A remodeled bachelor pad in Vail proves you don’t need a mansion to have the mountain getaway of your dreams
The design orders for this remodeled condo in Vail Village’s Rams-Horn Lodge were straightforward: “Make the most of every square inch, just like in a ship,” the client said.
Easier said than done. But architect Kyle Webb and interior designer Cindy Bardes Galvin couldn’t pass up what was a once-in-a-blue-moon opportunity: The Rams-Horn Lodge owners’ association had agreed to overhaul the old, nondescript building, giving the condo owner a chance to create a space with everything he wanted—and nothing he didn’t. “We used every square inch,” Webb says. “We worked out every little nuance of every detail.”
In less than 2,500 finished square feet, the pair packed in four bedrooms, four-and-a-half bathrooms, a comfortable dining room, a gorgeous kitchen, and family and living rooms with plenty of space to lounge. How? The living spaces form essentially one expansive room that makes the most of the condo’s unobstructed views of Vail Mountain to the south and the Gore Range to the east. The bedrooms are cozy and comfortable, but not enormous.
With the footprint designed, Galvin visited the owner’s California home to get a sense of how he lives. “He told me, ‘I love wood,’” she says. But instead of creating a brown, lodge-style getaway, Galvin opted for a fresher interpretation. She selected heathered gray, rough-sawn reclaimed snow fencing from Wyoming for the fireplace wall in the living room and the bar area in the kitchen. Next she added doors, casing, trim and crown molding in a custom smoked-gray finish. These muted hues set the stage for the rest of the condo.
To pull off the relatively monochromatic color scheme, Galvin selected a wide range of materials that add depth and texture. She covered the living and dining room walls in a buttery yellow vinyl wallpaper by Thibaut with a python-skin texture. She chose black marble for the fireplace and added nickel carpet tacks to the wood surround for a bit of shine. In the kitchen, she opted against boring painted drywall and instead covered the walls in one-by-eight-inch shiny porcelain tiles. Metal-and-linen chandeliers from Gabby light the space. And in each bedroom, Galvin added a coffered ceiling and “popped an accent color” into the recessed squares. “It’s easy to forget the ceilings, but this trick is a good way to add architectural interest,” she says.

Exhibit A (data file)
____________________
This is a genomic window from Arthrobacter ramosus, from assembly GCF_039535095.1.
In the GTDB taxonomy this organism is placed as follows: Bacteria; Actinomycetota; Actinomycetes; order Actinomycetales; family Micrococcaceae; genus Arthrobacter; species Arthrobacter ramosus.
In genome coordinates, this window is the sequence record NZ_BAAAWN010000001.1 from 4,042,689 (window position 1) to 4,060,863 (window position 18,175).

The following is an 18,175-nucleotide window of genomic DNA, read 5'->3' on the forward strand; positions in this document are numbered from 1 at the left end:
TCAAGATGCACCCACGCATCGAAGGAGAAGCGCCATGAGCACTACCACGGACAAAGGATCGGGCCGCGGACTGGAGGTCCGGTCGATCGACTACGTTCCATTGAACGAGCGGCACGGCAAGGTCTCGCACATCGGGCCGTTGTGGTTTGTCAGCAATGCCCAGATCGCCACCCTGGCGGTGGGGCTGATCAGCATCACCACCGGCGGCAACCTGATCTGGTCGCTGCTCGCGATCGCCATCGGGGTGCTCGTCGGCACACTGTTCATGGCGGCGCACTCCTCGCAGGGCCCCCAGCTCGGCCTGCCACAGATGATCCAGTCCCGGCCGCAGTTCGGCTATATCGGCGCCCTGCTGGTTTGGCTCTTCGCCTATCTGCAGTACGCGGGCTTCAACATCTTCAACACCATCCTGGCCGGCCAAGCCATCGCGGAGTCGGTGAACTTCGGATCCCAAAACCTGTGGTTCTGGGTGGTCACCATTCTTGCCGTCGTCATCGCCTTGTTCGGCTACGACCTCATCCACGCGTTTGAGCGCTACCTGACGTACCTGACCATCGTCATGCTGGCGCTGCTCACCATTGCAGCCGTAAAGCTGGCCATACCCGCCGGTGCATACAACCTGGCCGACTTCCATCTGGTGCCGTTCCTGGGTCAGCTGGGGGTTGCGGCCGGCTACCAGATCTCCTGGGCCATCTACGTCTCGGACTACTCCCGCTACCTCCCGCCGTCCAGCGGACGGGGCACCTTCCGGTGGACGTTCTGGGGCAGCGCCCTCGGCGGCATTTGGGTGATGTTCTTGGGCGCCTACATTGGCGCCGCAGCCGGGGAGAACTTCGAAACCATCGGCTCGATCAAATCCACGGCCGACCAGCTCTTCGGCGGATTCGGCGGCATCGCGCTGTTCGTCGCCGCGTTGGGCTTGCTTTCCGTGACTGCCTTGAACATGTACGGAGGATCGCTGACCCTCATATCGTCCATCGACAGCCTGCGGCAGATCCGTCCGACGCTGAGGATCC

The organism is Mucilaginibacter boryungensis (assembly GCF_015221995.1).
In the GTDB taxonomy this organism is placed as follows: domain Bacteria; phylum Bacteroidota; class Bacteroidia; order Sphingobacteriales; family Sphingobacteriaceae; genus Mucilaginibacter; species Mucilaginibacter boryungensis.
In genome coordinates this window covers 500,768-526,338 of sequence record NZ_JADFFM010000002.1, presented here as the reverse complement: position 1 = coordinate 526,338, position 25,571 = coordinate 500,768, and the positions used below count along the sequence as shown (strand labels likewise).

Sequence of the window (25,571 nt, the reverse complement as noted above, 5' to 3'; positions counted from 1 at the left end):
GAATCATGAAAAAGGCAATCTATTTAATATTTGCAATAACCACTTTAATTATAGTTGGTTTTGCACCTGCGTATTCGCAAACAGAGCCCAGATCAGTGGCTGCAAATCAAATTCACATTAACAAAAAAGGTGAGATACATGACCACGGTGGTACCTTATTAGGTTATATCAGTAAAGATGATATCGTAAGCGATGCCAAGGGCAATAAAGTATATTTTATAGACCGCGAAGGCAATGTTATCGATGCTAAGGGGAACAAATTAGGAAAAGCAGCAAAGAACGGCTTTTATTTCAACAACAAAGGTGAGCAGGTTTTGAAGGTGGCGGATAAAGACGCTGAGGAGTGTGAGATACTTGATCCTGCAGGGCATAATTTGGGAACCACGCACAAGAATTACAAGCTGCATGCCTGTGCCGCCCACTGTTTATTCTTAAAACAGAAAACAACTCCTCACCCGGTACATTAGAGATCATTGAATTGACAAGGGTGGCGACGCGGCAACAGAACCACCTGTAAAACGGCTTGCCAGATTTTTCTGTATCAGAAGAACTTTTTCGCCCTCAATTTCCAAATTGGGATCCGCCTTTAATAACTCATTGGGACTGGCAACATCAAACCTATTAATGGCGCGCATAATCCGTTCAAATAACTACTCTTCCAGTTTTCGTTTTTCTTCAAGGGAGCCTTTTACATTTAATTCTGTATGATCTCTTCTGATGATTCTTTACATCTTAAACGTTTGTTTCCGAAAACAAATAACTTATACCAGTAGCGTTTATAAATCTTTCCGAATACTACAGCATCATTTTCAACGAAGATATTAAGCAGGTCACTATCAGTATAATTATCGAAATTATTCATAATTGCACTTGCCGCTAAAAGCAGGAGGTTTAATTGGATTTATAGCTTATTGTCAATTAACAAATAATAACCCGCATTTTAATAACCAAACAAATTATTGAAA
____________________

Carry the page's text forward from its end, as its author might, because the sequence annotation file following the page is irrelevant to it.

Next, Galvin layered on rugs, furnishings and fixtures that look and feel both sophisticated and casual. The living room hosts a chenille gray-and-yellow sofa, two squared-off wingback chairs in a gray-and-yellow stag print, a leather trunk-inspired side table, and a two-toned wood coffee table with an iron base. The family room seats 15 on a handsome sectional sofa covered in highly durable ultrasuede; two additional “airplane” chairs in leather with riveted aluminum backs and bases are both playful and masculine. The bedrooms embody softness, courtesy of upholstered headboards, textured blankets and coverlets, and patterned window treatments.
“People tend to think that bigger is always better, and that you can only get ‘real design’ in a large space,” Galvin says. “That’s just not true. This condo feels big enough but also intimate. It’s a home that’s beautiful and functions just as it should.”
Mix It Up
Designer Cindy Bardes Galvin is a master at mixing patterns to create the casual sophistication so many mountain-home owners want. So how does she do it?
Indulge in samples. “I pull at least 50 fabrics for each job,” Galvin says. As she decides on fixed finishes—like the snow fencing surrounding the living room’s fireplace—she edits down her stack to the fabrics that work best with the finishes.
Stick with a color palette. “You can do almost anything if you have a defined palette,” the designer says. In the master bedroom (right), Galvin upholstered the walls with a rich paisley fabric and then repeated the earthy colors in stripes, checks, solids and paisleys throughout the space to complete the look.
Don’t confuse pattern and texture. In the living room, the gray chenille sofa has the faintest hint of yellow thread. “To me, that’s not a pattern. It’s texture,” Galvin says. Small spaces that might be overwhelmed by bold patterns can handle—and will benefit from—a wide range of textures and materials.
Match your fabric to your lifestyle. Not all fabrics wear well, so pay attention to where you’ll use that fabulous linen-and-silk herringbone. “Pick mohair, cut velvet or chenille for anything that gets heavy-duty use,” Galvin suggests. Use linen or silk for pieces that get less use or for accents, such as pillows, that you can replace more easily.
ARCHITECTURE Kyle Webb, K.H. Webb Architects, Vail, CO, 970-477-2990, khwebb.com INTERIOR DESIGN Cindy Bardes Galvin, Bardes Interiors, Winnetka, IL, 847-441-1115, bardesinteriors.com WOOD FOR FIREPLACE WALL & BAR AREA Reclaimed snow fencing from Wyoming KITCHEN CHANDELIERS Lucia Chandelier by Gabby, gabbyhome.com BARSTOOLS Palecek, palecek.com ENTRY/HALLWAY WALLCOVERING Cordoba, available through Manuel Canovas, manuelcanovas.com MASTER BATH TUB Balneo Tub by BainUltra, bainultra.com GUEST ROOM WALLCOVERING Marcel from Stark, starkcarpet.com HEADBOARD UPHOLSTERY Windowpane Wool by Lee Jofa, leejofa.com DRAPES Estrella Christal by Holly Hunt, hollyhunt.com MASTER BEDROOM WALL UPHOLSTERY Traquaire Paisley by Ralph Lauren Home, ralphlaurenhome.com DRAPERY TRIM Honeycomb by Groundworks, leejofa.com